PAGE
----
Socialist Korea focuses on sustainable development
Published Jun 22, 2007 11:11 PM
Not too much has appeared in the U.S. media lately about the Democratic
People’s Republic of Korea. In this case, no news is good news.
The socialist north of the Korean peninsula is making gains, despite
long-standing economic sanctions and menacing military threats from both
Washington and Tokyo. But the corporate media, which have long abused and
ridiculed this heroic country, aren’t interested in letting the people of
the United States hear about its hard-won achievements.
The DPRK’s economy was built up from scratch after the devastation of the
U.S. invasion and war of 1950-53, but took another big hit in the 1990s after
the collapse of the USSR. It is now growing in both heavy industry and consumer
The DPRK is building new hydroelectric and tidal power stations to provide
clean energy. It has also shown it has the scientific and technological
capacity to build a nuclear industry if U.S. imperialism continues to deny it
other sources of power.
While expanding its production of machine tools, it is also improving both the
quality and quantity of textiles, from cotton and silk to synthetics, and the
clothing and household items made from them. Focusing on the development of
indigenous resources, its research institutes are working on improving the
quality and variety of processed grains and bean paste.
At a recent exhibition of consumer goods in Pyongyang, the capital, 550
different items produced in northern Korea were on display.
An improved power supply has helped make all this possible.
In its planned development, the DPRK is taking environmental issues very
seriously. Reforestation is high on its agenda; for example, in March 170,000
chestnut trees were planted in just two counties. It is concerned with the
protection of its biodiversity and has set aside large areas of land as nature
Along its east coast, a large-scale effort has begun to improve water quality
and create underwater habitats more conducive to the cultivation of marine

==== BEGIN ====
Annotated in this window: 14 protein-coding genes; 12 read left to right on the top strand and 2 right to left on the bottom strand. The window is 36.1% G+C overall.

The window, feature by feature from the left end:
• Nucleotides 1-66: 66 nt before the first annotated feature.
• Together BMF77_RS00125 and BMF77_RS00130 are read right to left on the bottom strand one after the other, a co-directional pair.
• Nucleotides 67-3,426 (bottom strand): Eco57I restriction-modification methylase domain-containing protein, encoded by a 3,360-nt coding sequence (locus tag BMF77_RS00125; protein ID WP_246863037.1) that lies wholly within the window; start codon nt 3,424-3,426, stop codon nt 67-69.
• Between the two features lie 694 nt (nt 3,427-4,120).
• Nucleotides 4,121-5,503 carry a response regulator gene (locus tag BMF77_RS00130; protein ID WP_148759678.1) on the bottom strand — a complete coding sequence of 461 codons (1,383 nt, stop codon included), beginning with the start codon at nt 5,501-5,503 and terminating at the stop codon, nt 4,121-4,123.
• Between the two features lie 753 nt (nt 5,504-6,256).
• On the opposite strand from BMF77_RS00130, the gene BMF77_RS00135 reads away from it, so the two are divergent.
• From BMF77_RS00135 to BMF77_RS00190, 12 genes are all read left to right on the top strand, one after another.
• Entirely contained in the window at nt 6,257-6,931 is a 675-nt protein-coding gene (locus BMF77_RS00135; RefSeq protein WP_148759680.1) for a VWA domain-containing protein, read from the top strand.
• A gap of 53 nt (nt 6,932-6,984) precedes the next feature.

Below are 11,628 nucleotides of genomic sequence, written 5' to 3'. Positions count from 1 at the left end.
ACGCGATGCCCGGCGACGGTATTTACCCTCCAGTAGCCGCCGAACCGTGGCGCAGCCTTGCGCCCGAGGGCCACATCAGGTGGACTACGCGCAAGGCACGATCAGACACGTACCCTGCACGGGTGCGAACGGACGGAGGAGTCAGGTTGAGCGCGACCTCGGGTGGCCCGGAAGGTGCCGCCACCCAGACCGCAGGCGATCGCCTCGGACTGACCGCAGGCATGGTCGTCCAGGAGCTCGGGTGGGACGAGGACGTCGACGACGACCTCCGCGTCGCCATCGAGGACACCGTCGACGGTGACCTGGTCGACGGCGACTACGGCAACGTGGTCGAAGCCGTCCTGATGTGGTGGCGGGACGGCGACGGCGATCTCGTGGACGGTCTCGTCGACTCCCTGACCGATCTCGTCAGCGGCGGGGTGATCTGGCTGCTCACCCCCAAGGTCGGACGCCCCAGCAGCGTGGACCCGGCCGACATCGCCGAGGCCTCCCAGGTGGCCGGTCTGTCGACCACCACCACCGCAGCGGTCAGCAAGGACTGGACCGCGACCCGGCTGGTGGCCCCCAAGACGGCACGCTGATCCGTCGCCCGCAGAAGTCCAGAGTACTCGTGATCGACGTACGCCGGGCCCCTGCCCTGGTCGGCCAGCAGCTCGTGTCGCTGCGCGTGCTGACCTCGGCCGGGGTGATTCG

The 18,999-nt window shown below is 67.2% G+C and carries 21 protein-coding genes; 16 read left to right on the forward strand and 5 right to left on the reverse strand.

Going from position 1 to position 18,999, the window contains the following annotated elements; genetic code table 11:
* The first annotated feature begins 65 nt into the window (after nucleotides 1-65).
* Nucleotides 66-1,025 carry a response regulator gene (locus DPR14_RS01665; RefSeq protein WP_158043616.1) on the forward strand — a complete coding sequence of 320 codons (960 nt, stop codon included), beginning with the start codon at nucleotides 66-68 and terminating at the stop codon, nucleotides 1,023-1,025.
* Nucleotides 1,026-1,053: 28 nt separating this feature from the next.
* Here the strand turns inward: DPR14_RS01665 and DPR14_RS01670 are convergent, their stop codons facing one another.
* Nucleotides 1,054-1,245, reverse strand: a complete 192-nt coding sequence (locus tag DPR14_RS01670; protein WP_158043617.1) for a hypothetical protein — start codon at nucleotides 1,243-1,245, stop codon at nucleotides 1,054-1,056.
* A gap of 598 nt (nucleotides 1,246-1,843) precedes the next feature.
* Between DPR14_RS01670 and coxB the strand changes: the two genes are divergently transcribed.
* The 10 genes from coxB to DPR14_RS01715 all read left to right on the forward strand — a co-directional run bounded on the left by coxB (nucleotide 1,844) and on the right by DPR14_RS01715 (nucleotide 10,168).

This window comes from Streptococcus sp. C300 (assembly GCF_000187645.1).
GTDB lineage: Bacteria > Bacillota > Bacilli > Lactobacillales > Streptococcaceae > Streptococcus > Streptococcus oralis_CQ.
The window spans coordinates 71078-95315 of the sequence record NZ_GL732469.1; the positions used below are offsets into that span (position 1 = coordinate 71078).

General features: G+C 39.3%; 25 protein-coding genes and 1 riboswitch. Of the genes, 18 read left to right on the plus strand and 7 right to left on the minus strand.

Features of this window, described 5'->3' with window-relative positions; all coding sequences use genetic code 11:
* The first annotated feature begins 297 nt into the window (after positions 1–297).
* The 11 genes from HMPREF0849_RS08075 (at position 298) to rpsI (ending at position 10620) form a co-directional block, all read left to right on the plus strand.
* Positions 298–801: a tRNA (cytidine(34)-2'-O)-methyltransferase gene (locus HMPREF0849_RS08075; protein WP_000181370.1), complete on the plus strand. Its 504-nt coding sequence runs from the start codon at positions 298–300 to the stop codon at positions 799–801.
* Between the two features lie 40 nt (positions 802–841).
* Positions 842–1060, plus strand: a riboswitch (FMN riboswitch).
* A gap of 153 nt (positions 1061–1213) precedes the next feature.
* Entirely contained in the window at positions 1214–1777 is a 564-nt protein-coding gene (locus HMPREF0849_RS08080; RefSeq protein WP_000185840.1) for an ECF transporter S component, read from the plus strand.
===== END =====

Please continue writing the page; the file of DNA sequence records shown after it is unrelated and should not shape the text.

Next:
animals like abalone, mussels, scallops, sea urchins and sea cucumbers.
The Yanghwa Fishery Station has moved 100,000 cubic meters of granite and
gravel from nearby mountains into areas of the seabed to provide more favorable
conditions for marine life. Tens of millions of young sea cucumbers and sea
urchins are transferred from controlled breeding grounds into these areas in
the open sea each year.
In addition to creating a better habitat for these animals, the sea floor in
this area now supports a large harvest of kelp and other seaweeds.
The DPRK’s socialist economy makes such large-scale projects possible.
These campaigns are integrated with mass education on the importance of
protecting and improving the environment. Thus they draw on the people’s
participation to improve their own lives and that of the nation.
Korean development is driven by its own needs and not by the intrusion of
foreign capital seeking profits from raw materials and cheap labor, as has
happened in so much of the world. The Koreans credit their independence to
their great revolutionary struggles, first against Japanese colonial rule and
then against the division of their country by the U.S. after World War II.
Recently they celebrated several dates symbolic of the unity of the people
around their revolutionary leaders and the Workers Party of Korea. One marked
the anniversary of the day when Kim Jung Il, the present leader of the DPRK,
began working in the Party’s Central Committee.
Another date—June 15—was commemorated for its importance in the
efforts to reunify Korea. Seven years ago on June 15 the DPRK and South Korea
signed a North-South Joint Declaration laying out steps toward reunifying a
people cruelly separated for almost two generations.
Recently, a rail line connecting the two parts of Korea for the first time in
over 60 years was inaugurated with great hope. It represented a victory over
U.S. imperialism’s politics of division and another tangible step toward
peace and cooperation between north and south.
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